12:08pm — One of the senior managers kicks off the meeting after the acknowledgement of the country. The meeting was meant to start at 12pm so they're running late.
12:28pm — The meeting isn't really about NAIDOC week at all and management as taken this as an opportunity to pat themselves on the back. I sneak off.
2:25pm — Good News! There is leftover food from the meeting. I exercise my trust and have some sandwiches and sushi pieces for lunch. The apple will have to wait until tomorrow.
3:12pm — My favourite technician walks in! Oh no, he's after another colleague but that's okay, we have a chat anyway and we complain together about last night's train delays.
6:51pm — Wrap up my day. Luckily, the train home isn't packed. Yay.
7:40pm — Spot on, dinner is served — a pad thai at-home pack from Aldi, which is surprisingly good. P. tells me it's all pre-prepared (even the chicken is pre-shredded!). After dinner, I scroll through ABC News, sharing links with P. if they're interesting. I skip the physio exercises I was supposed to do.
9:00pm — I've finally decided to move from my seat and take a long shower to wash my hair. P. asks to join me — I could do with a back massage under the warm shower, so I say yes.
10:30pm — I use Duolingo practice as an excuse to get some alone time but my plan only works for half an hour before P. joins me. We watch some cat videos (time goes fast) and then I send P. to his room as it's time for bed.
Daily Total: $0

Day 2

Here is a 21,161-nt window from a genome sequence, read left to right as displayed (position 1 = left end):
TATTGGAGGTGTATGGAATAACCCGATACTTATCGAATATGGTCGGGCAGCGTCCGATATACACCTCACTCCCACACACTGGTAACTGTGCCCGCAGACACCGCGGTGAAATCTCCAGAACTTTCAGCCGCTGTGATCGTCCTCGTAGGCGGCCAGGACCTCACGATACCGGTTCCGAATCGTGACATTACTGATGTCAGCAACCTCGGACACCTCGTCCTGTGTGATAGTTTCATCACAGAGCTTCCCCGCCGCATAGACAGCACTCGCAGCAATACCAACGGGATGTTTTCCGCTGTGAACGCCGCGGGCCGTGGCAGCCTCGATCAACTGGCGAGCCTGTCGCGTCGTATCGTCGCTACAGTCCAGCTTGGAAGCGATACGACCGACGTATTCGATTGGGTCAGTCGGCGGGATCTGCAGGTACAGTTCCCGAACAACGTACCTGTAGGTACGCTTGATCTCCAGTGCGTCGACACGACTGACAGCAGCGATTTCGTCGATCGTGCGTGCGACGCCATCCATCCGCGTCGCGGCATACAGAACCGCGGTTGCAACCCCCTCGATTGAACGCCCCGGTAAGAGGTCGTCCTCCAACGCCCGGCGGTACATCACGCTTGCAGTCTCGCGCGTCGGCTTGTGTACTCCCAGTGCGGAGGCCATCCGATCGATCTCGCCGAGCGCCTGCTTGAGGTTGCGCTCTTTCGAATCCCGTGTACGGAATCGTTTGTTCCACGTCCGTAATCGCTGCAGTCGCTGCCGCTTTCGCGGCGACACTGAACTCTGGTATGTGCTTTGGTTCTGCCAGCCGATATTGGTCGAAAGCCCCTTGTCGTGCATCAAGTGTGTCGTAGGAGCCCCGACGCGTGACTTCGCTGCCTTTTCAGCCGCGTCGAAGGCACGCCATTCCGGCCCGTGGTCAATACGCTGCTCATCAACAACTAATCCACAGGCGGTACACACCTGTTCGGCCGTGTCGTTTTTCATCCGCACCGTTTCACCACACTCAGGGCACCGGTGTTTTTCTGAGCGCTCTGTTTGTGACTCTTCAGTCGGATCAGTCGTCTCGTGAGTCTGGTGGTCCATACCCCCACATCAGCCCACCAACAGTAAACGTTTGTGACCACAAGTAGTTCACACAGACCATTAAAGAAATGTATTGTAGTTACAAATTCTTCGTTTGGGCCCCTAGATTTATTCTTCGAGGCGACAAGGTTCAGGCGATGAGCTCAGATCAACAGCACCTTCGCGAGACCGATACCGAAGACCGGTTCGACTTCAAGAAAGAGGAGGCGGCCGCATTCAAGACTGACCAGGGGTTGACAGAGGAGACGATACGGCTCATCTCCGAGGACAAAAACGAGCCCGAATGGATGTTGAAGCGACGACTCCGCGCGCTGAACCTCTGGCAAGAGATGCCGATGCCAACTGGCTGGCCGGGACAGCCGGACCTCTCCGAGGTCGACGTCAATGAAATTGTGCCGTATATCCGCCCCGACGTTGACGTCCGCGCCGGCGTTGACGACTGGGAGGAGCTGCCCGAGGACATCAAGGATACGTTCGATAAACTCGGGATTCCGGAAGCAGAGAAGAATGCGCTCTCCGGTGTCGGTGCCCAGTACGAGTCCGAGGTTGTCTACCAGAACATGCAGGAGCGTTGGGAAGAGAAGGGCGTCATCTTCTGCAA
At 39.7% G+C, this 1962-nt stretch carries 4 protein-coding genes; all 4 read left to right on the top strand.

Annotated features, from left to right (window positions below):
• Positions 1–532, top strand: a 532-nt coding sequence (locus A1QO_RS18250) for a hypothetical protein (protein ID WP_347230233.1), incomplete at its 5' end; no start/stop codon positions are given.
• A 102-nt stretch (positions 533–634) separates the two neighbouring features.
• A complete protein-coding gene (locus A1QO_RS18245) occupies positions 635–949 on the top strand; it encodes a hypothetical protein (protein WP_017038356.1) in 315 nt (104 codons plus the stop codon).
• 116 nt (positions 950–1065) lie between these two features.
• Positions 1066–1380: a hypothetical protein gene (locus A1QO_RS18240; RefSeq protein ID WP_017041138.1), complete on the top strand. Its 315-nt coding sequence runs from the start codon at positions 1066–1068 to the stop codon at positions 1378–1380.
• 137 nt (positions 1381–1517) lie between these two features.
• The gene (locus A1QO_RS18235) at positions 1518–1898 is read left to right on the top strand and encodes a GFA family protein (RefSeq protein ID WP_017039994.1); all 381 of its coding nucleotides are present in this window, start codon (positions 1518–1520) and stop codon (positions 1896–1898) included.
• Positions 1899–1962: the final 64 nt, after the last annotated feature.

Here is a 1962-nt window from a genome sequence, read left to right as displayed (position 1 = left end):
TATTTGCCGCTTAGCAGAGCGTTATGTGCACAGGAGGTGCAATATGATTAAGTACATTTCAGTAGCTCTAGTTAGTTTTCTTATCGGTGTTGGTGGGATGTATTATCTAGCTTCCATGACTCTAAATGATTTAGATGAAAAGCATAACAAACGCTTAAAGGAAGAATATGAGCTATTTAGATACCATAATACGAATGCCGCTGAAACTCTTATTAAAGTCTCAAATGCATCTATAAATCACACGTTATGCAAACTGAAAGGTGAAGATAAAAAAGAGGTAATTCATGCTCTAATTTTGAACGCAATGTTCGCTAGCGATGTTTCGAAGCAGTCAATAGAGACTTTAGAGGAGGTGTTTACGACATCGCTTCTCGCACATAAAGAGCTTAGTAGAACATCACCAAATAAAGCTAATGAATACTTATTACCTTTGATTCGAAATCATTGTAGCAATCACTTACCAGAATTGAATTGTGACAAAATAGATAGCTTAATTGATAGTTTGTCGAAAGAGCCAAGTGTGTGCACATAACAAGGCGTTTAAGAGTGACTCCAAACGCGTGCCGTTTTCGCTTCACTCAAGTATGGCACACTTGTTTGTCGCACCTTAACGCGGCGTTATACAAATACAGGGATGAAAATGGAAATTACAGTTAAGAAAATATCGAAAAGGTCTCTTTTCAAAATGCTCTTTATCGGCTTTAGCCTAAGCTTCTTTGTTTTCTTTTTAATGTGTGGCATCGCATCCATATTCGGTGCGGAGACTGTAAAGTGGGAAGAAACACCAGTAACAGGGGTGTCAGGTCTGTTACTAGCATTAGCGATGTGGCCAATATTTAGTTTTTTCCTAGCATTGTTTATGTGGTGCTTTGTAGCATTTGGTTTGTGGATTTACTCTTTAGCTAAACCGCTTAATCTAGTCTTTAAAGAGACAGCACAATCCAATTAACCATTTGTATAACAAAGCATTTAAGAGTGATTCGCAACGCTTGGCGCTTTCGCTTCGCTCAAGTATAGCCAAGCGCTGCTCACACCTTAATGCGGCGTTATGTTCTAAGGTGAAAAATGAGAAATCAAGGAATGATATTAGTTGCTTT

7:58am — Again, I beat my alarm to it this morning!
8:00am — I hear P. in the kitchen and realise it's his day off, so I come out to check on the status of my food. Steamed eggs with rice and some kimchi radish. I don't know which culture would be eating these items for breakfast, but here we are. I steam the soy milk for a Milo. I feel like an adult because I get to choose whichever unhealthy childish drink I like.
8:25am — Quick morning routine because guess what? I'm running late for the train. P. also wants attention and affection and it's really the worst timing. I pick up a warm jacket to wear but the buttons are configured wrong, so I settle for a thinner jacket with no buttons. My partner attempts to fix the buttons but also wants to walk me to the station. I end up missing my first train. Luckily, there's one not far behind.
9:54am — I make it to work and chat with a colleague while messaging another. There're still fruits available, so I grab a banana and an apple. That's lunch sorted!
10:21am — Settle myself at a desk and go straight into procrastination mode. I PANIC when I realise I forgot to send a happy birthday message to a friend yesterday. Hopefully, it's not too late. I also do my Duolingo but I get interrupted because I do need to do actual work.
1:58pm — I look at the two apples from yesterday and today and decide to wash the more bruised one. I have that and a banana while listening to two colleagues complaining about their day.
5:15pm — I overhear two colleagues chatting about cute guys at work and instantly realise who they're talking about. One of the aforementioned hot guys walks in and sits down, so I ask him about his kids ;).
6:40pm — Clock off and come home to some lamb curry and lentils. The store-brought Madras curry sauce is not that bad! I'm way too full to have dessert.
7:26pm — P. insists that we watch a movie or something. I only get 15 minutes of Duolingo in and I have no other excuses to not spend time together. I use ice cream as a distraction, which buys me 10 minutes.